28. Immanuel Presbyterian, 1873

1100 North Astor Street (between State Street and Juneau Avenue)
Architect: Edward Townsend Mix

Immanuel Presbyterian
Immanuel Presbyterian

Immanuel Presbyterian represents the continuation of the earliest Presbyterian congregation in Milwaukee. The First Presbyterian Church was founded in 1837, when Milwaukee was a small, unincorporated village. A second congregation, North Presbyterian, was established in 1849. When Presbyterians living on the west side of the Milwaukee River left to form Calvary Church in 1869, the two older congregations reunited and took the name Immanuel Presbyterian.

The congregation quickly set out to build a new house of worship and commissioned Edward Townsend Mix to prepare the plans. Construction of the church began in 1873 and was completed in December of the following year. With seating for 1,000 worshippers on the main floor and another 200 in the balcony, the new church had a capacity comparable to that of St. John’s Catholic Cathedral and was one of the largest churches in Wisconsin at the time of its completion.

Immanuel Presbyterian shows the influence of the Venetian Gothic, a variation on the nineteenth century Gothic Revival that is based on the fourteenth and fifteenth century architecture of Venice. Inspired by the publication in the early 1850s of The Stones of Venice, a three-volume treatise by the English art historian and critic John Ruskin, the style is sometimes called Ruskinian Gothic. The characteristic that immediately distinguishes the Venetian or Ruskinian Gothic from other Gothic Revival buildings is the use of strongly contrasting colors of stone or brick, and especially the use of alternating light and dark colors for voussoirs (the stones that form the arches above the doors and windows). The exterior walls of Immanuel Presbyterian are a light-colored limestone from a quarry in nearby Wauwatosa, with a smaller amount of dark reddish-brown sandstone. The three pairs of polished granite columns at the front entrance were imported from Scotland.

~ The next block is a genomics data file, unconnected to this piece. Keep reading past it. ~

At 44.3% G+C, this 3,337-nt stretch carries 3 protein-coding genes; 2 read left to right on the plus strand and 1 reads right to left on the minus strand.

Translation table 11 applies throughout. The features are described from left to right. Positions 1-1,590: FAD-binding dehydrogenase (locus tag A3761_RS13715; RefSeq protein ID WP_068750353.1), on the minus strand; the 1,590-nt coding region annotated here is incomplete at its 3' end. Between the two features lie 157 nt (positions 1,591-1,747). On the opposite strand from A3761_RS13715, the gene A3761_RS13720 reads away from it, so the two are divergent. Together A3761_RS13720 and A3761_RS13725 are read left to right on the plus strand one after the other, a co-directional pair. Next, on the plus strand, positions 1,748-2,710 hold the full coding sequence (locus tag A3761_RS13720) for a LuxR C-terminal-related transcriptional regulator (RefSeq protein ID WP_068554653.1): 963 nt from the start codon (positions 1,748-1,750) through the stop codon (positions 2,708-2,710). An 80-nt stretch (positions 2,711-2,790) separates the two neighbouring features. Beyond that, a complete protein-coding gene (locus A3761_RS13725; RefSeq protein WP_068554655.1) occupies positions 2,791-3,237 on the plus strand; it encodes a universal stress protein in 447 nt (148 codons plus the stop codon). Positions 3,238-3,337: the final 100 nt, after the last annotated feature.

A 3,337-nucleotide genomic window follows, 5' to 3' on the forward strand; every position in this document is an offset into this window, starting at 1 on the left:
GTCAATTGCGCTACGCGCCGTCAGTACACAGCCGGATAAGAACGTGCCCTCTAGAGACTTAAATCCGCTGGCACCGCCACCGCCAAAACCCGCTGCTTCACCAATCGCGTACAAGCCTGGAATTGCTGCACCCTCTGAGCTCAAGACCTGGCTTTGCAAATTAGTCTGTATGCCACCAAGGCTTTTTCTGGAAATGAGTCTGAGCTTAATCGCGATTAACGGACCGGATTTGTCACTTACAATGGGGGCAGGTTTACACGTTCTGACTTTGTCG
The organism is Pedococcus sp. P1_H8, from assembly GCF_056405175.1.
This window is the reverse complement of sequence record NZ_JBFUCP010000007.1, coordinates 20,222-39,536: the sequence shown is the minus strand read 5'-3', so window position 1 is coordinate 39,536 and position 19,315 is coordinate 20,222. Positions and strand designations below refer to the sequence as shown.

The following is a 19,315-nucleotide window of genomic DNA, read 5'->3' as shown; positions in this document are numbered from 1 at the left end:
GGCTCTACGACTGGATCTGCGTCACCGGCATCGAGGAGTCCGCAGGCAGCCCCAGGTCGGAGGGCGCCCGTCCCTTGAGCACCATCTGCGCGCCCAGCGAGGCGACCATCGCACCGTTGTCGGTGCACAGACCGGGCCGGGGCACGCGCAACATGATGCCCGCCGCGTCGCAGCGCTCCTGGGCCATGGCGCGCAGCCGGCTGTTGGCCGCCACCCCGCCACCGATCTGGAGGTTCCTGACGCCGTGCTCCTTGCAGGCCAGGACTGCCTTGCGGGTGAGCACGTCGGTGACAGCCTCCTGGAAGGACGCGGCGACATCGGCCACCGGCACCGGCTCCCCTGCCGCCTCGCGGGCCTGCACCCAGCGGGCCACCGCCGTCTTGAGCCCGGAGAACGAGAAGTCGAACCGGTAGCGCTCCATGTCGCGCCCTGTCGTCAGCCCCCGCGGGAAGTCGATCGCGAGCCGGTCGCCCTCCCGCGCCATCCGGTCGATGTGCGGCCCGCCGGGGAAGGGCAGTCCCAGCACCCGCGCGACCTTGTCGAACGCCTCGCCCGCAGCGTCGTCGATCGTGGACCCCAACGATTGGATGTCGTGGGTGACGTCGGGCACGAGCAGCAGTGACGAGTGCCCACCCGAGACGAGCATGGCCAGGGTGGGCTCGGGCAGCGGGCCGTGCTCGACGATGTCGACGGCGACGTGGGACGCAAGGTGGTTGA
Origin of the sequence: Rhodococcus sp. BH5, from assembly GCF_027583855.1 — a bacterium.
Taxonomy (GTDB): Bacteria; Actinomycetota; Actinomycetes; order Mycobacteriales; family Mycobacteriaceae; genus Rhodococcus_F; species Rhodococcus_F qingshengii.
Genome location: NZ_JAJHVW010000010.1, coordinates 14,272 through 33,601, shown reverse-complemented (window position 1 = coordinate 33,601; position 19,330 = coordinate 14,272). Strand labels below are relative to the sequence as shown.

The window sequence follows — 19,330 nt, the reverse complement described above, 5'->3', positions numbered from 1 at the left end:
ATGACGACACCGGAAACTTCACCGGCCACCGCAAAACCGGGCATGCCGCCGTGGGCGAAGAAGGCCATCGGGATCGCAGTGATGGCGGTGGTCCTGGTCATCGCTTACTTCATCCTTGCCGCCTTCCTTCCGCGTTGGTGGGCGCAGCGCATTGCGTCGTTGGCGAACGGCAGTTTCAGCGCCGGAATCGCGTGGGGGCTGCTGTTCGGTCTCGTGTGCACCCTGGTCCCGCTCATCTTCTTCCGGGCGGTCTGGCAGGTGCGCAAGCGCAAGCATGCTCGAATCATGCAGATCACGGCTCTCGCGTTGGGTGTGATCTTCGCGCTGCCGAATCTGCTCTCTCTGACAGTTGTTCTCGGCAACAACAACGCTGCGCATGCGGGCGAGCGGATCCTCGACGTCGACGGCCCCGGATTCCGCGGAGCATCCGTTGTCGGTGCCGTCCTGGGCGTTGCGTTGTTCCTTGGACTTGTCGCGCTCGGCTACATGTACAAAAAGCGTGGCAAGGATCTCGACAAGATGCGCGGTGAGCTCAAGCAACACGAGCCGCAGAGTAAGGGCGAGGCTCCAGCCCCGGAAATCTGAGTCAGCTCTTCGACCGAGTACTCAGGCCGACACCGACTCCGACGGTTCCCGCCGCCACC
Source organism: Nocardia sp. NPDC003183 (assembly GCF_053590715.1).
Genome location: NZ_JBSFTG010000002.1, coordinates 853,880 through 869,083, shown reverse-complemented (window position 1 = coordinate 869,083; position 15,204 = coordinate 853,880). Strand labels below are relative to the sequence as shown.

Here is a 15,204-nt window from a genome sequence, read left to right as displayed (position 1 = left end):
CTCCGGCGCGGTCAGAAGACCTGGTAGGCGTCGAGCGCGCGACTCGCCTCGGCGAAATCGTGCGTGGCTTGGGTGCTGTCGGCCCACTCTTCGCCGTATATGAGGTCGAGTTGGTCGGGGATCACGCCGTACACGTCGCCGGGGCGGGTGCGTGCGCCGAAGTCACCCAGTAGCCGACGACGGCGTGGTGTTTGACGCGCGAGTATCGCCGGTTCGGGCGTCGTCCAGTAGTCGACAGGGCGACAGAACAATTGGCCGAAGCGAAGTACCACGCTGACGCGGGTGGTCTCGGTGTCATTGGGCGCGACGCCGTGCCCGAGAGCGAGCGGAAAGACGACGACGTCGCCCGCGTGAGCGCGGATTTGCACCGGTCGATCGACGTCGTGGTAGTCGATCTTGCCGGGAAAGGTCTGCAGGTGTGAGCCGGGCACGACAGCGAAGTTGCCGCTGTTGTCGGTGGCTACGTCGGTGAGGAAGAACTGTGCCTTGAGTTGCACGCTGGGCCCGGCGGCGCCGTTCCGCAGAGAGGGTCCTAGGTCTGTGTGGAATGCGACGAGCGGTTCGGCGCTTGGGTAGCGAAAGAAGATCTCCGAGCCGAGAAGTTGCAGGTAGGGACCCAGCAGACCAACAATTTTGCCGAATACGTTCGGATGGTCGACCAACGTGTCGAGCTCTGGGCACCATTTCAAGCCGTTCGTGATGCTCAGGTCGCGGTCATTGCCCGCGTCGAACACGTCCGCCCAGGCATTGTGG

A devastating fire in late December of 1887 caused the roof to collapse and destroyed most of the interior and the windows, leaving little more than the stone walls intact. The church again commissioned Edward Townsend Mix to plan and supervise the reconstruction. Mix retained the stone walls with only a few minor changes to the fenestration, but planned a new roof structure for the building and extensively redesigned the interior. As originally built, two rows of columns separated the auditorium space into a tall central nave and lower side aisles, in the traditional Gothic manner. Mix devised an unusual configuration of iron trusses to support the new roof, spanning the entire width of the building and eliminating the need for interior columns. This gives the interior a lighter and more open character, and serves to emphasize the unusually grand scale of the worship space. The rebuilt church opened in the spring of 1889.

Immanuel Presbyterian
Immanuel Presbyterian

A recent addition at the south end of the church, completed in 2014, provides additional space adjacent to the chancel for a variety of uses. Although this addition was built 140 years after the original construction of the church, it achieves a remarkable degree of compatibility with the historic building in its style, materials, and details.

“Adopted a Plan,” Milwaukee Sentinel, March 22, 1888, page 3, column 4.

“Church in Ruins,” Milwaukee Sentinel, December 31, 1887, page 1, column 5.

“City of Churches,” Milwaukee Sentinel, May 13, 1888, page 11, column 6.

Grellinger and Rose, architects. Drawings for renovations to Immanuel Presbyterian Church dated 1957 and 1858. Wisconsin Architectural Archive, Milwaukee Central Library, drawing set 163-30.

Gurda, John. Keeping Faith in the City: A History of Immanuel Presbyterian Church. Immanuel Presbyterian Church, c. 1987.

“Immanuel Presbyterian Church 90 Years Old,” Milwaukee Sentinel, April 9, 1927, page 18, column 2.

Pagel, Mary Ellen. “Immanuel Presbyterian Church.” Historical Messenger of the Milwaukee County Historical Society, September 1965, pages 82-95.

“Rebuilding Immanuel Church,” Milwaukee Sentinel, January 19, 1888, page 3, column 2.

Scott, Fitzhugh, architect. Drawings for renovations to Immanuel Presbyterian Church, dated September 20, 1937. Wisconsin Architectural Archive, Milwaukee Central Library, drawing set 32-280.

Szczesny-Adams, Christy M. Cosmopolitan Design in the Upper Midwest: the Nineteenth Century Architecture of Edward Townsend Mix. Ph. D. Dissertation, University of Virginia, 2007.

“Will Soon be Completed,” Milwaukee Sentinel, October 8, 1888, page 3, column 1.